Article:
“[T]he current vaccines will likely continue to generate responses that will be useful against the AY.4.2 variant — including both antibodies and T cells. And protection from severe disease and death is still the top priority, so that is a different level of ‘favorable responses’ than protection from mild disease.”

“It still isn’t clear if or how much difference there will be compared with regular Delta in terms of infectiousness or ability to evade immune responses. The change in infectivity of Delta compared with Alpha and Alpha compared with the original [variant] was very clearly significant.”

Dr. Liu emphasized that regardless of whether the AY.4.2 subvariant exacerbates the pandemic, people should still get the vaccine and follow safety protocols. She also expressed her belief that some individuals might benefit from boosters.

It is not clear how public health authorities will determine that there is an escape variant and, therefore, that a novel vaccine is required.

Although the World Health Organization (WHO) has a controlled process for modifying an influenza vaccine in response to emerging variants, there is no such setup for COVID-19.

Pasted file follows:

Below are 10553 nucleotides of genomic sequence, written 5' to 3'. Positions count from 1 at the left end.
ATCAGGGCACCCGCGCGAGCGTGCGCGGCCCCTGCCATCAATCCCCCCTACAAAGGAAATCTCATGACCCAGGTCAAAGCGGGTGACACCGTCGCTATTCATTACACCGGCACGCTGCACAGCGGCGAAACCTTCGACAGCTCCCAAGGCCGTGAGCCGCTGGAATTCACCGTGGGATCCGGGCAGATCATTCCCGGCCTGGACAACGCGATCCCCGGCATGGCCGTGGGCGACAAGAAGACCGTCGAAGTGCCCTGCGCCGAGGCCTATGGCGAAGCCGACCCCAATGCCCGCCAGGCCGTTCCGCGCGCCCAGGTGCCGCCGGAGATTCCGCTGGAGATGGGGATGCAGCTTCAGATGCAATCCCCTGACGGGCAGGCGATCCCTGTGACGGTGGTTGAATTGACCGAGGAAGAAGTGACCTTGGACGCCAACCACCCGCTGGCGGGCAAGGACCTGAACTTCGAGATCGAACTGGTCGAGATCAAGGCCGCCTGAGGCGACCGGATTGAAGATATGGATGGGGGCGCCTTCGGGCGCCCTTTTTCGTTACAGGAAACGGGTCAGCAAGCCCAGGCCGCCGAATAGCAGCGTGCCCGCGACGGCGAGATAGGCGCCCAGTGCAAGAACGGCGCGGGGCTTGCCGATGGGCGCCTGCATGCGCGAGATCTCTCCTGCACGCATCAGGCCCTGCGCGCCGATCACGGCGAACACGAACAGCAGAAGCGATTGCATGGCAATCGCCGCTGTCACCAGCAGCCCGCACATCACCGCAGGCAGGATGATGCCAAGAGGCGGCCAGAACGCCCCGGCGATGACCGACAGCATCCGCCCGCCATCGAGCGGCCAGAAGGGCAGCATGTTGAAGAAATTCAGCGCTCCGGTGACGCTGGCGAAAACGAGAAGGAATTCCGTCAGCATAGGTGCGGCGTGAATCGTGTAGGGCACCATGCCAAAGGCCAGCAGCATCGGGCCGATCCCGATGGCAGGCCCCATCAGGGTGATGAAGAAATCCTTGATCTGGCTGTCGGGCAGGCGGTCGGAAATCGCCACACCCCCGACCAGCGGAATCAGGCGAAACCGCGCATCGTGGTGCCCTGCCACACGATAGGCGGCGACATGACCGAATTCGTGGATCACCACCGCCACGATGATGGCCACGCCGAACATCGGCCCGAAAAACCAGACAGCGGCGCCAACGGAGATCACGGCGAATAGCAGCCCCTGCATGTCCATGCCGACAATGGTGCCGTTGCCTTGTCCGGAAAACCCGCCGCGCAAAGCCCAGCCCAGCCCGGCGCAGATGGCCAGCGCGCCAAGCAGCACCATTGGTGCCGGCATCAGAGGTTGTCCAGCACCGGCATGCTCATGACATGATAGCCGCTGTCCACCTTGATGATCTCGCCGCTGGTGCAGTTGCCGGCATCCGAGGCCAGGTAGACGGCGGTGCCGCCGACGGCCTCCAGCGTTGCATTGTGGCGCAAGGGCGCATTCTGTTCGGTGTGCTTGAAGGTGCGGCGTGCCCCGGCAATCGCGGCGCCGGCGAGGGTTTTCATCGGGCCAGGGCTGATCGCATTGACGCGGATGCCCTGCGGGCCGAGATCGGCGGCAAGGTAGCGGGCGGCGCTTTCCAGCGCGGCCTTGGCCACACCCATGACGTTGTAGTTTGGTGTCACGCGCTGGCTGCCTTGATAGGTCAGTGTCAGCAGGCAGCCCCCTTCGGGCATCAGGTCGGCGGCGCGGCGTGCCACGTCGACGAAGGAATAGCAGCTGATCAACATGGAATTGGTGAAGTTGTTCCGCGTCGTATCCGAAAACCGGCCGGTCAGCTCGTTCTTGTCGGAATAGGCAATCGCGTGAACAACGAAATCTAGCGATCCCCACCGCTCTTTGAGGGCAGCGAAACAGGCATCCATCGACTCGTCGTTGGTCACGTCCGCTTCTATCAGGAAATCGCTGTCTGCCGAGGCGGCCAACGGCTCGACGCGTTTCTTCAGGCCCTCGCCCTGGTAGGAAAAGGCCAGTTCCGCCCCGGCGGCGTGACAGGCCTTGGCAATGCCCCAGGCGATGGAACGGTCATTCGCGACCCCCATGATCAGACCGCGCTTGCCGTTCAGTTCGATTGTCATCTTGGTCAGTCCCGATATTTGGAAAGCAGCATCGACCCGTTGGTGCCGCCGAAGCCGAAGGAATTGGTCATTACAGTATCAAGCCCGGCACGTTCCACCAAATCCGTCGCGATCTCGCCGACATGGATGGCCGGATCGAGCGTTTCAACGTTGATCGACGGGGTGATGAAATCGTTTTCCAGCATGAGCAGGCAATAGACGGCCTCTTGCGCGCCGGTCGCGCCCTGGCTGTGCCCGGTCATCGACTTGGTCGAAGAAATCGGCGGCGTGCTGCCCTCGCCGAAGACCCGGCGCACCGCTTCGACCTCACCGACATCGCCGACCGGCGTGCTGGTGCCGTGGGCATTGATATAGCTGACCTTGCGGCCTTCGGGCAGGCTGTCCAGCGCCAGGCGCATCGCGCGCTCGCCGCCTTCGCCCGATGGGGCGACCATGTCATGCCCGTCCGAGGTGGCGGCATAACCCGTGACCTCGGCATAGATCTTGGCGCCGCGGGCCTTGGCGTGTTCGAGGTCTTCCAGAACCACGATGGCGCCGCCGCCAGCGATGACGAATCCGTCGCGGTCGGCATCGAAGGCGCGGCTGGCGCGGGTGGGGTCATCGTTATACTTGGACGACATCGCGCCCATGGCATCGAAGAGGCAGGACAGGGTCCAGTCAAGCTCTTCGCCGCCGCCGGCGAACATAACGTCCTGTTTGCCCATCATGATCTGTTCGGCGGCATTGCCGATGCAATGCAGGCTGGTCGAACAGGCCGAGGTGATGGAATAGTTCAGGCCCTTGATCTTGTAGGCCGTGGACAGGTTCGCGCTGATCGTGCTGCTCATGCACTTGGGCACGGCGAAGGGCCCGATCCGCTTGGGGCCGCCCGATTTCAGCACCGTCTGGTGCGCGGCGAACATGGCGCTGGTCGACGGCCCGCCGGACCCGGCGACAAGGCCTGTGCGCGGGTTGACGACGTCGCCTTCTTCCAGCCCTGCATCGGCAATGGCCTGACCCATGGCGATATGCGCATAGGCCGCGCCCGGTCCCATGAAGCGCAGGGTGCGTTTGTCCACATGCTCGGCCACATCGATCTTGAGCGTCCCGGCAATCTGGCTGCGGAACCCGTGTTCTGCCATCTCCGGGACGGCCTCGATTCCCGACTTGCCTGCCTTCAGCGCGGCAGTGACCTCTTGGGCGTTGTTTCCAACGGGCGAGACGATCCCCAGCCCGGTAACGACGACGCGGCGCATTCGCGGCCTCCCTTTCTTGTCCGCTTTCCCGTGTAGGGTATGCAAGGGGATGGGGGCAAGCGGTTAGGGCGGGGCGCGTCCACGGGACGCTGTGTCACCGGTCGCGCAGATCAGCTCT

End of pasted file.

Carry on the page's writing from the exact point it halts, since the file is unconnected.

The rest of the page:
Vaccine manufacturers hope that changing a COVID-19 vaccine will become a more seamless procedure, as with flu shots. Manufacturers can also produce RNA vaccines more quickly than traditional shots.

Dr. Liu stressed that the more prevalent a virus is, the greater the possibility of variants forming and spreading. She continued:

“The more variants there are, the probability increases that one that is more deadly and/or escapes prior immune responses — whether from vaccines or from prior infection — will occur.”

“So, a) more people need to be immunized, including in [low-income] countries, since any variant can rapidly spread; b) people need to continue behaviors to minimize infection even if they aren’t worried about getting seriously ill because they not only can spread the virus, but they could be the person in whom a more infectious variant is generated.”

Dr. Liu referred to a July 2021 monkeypox outbreak as a striking example of how viruses can spread:

“The person had originally flown to the [United States] from Africa. But even the people on the Atlanta-to-Dallas flight were potentially exposed. Fortunately, because everyone had to wear masks, that provided some protection. The point is that due to global travel, you really don’t know that the person you are with wasn’t exposed to a variant, even if you think of them as in your local social group. People need to live and work, but common sense can be used.”